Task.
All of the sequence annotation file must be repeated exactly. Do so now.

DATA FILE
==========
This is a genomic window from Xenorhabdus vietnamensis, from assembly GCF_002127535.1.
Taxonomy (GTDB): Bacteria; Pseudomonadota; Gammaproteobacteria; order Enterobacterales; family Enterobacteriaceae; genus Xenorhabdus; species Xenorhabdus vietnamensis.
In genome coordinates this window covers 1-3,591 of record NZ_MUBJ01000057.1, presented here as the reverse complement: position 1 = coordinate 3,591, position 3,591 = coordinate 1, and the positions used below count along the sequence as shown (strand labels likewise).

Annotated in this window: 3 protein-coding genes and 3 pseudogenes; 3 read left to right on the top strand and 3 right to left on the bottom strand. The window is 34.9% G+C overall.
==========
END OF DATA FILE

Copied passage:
This is a genomic window from Xenorhabdus vietnamensis, from assembly GCF_002127535.1.
Taxonomy (GTDB): Bacteria; Pseudomonadota; Gammaproteobacteria; order Enterobacterales; family Enterobacteriaceae; genus Xenorhabdus; species Xenorhabdus vietnamensis.
In genome coordinates this window covers 1-3,591 of record NZ_MUBJ01000057.1, presented here as the reverse complement: position 1 = coordinate 3,591, position 3,591 = coordinate 1, and the positions used below count along the sequence as shown (strand labels likewise).

Annotated in this window: 3 protein-coding genes and 3 pseudogenes; 3 read left to right on the top strand and 3 right to left on the bottom strand. The window is 34.9% G+C overall.